By BOB BROWN
This is normally the time of year when you are well into the lambing and kidding season. However, I want to jump ahead and discuss replacement selection, because most of you will be selling lambs and kids off into the spring markets.
You don’t want to sell off animals you should be keeping for replacements because you didn’t incorporate data into a more thoughtful decision making process. Selecting your replacement males and females is one of the most important management decisions that you make.
The decisions you make this year affect the gene pool and genetic improvement of your flock and herd for many years. A wise old man once told me that the most important tool on a livestock farm is a scale to weigh your animals.
I have often tried to refute that, but have never been quite able to do so.
Certainly, whoever invented fencing pliers was the Einstein of agriculture. Likewise, there are times I would doubt the quality of life without duct tape.
But, I have to support the fact that a scale is our most important tool. The scale enables us to evaluate rate and efficiency of weight gain.
Performance is the basis of our livestock industry.
There are other important criteria besides weight to consider when selecting which lambs and kids you will keep to enter your flock and herd. You should visually evaluate structural and muscular conformation, correctness of feet and legs, breed characteristics for purebreds and fleece quality for fiber types.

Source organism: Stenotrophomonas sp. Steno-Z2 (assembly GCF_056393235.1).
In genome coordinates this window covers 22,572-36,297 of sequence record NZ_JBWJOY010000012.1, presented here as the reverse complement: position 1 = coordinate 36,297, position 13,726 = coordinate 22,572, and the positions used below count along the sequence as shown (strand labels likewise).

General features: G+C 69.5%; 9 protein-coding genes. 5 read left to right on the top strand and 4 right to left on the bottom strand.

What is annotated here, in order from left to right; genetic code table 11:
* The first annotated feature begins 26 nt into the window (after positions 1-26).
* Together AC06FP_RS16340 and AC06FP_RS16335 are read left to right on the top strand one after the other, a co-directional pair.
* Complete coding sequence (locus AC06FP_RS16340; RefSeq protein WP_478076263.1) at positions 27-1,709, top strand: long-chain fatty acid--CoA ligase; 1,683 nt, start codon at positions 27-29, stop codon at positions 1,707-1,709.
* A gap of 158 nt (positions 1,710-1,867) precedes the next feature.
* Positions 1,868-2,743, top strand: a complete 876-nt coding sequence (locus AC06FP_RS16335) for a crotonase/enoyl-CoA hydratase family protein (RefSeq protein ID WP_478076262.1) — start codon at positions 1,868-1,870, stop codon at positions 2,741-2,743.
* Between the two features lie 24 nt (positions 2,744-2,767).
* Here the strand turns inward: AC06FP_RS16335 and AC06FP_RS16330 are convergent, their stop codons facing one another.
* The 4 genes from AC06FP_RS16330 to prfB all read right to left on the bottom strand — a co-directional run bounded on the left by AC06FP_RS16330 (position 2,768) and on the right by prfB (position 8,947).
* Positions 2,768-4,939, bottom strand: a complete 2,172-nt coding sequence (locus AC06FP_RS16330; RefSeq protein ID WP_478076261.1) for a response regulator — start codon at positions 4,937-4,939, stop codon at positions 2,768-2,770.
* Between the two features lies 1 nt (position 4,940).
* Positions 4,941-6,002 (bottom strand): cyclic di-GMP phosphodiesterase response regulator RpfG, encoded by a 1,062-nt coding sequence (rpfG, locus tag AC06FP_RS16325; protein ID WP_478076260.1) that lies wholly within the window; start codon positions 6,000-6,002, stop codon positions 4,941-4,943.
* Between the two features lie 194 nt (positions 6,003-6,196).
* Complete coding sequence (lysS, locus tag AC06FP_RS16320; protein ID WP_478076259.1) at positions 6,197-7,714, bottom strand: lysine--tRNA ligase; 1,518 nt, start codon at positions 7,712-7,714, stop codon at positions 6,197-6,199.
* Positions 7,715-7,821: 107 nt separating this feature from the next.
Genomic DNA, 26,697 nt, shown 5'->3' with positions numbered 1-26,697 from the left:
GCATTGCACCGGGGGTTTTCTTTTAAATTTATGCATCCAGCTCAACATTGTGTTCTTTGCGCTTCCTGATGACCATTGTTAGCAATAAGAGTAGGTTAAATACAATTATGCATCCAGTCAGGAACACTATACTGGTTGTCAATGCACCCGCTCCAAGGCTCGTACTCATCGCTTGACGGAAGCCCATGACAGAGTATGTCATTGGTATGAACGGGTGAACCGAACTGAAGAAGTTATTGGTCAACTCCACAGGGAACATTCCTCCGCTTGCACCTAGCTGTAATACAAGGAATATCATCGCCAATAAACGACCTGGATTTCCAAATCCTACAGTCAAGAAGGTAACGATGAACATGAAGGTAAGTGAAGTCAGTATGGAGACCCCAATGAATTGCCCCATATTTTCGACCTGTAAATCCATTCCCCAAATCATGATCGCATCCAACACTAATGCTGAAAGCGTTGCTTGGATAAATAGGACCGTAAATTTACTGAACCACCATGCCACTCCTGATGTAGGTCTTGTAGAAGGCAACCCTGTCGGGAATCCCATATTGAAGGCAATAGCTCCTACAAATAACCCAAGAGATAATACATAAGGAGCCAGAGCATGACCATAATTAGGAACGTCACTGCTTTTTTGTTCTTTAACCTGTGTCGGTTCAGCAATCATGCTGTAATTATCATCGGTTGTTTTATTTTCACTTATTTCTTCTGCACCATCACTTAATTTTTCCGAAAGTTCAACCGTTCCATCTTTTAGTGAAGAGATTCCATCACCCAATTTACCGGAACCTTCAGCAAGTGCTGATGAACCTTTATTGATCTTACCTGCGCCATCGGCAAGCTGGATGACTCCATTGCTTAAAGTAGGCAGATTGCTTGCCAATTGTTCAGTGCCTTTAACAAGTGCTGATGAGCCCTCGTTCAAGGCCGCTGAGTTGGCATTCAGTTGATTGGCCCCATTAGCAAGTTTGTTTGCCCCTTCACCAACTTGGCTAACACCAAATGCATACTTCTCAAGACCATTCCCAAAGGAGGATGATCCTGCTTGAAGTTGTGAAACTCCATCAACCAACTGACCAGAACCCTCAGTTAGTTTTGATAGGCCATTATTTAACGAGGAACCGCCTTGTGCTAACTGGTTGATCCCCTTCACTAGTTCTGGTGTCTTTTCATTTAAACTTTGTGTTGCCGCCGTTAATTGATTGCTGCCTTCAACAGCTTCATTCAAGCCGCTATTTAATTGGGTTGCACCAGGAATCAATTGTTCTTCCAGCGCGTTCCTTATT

But, how do evaluate rate of gain? Do you simply weigh them and the biggest ones are the best?
The answer would be an emphatic NO!
The scale weight only gives you a starting reference point to begin the selection process. If you were to weigh your lambs and kids and simply select the biggest ones in the pen for replacements, you would probably pick a lot of singles born in the first week or two of your birthing season.
Although these may be lambs and kids that look the best (phenotype), these are not necessarily your best offspring genetically.
It is the lambs and kids with the best genetics (genotype) that you want to keep for replacements to improve your flock and herd.
There will be lambs and kids that scale weigh lighter, but when you adjust their weights using the following factors, they will be genetically heavier than those that scale weigh higher.
(Bob Brown is a Penn State Livestock and 4-H Extension Educator in Bucks County. He can be reached at firstname.lastname@example.org or 215-345-3283.)
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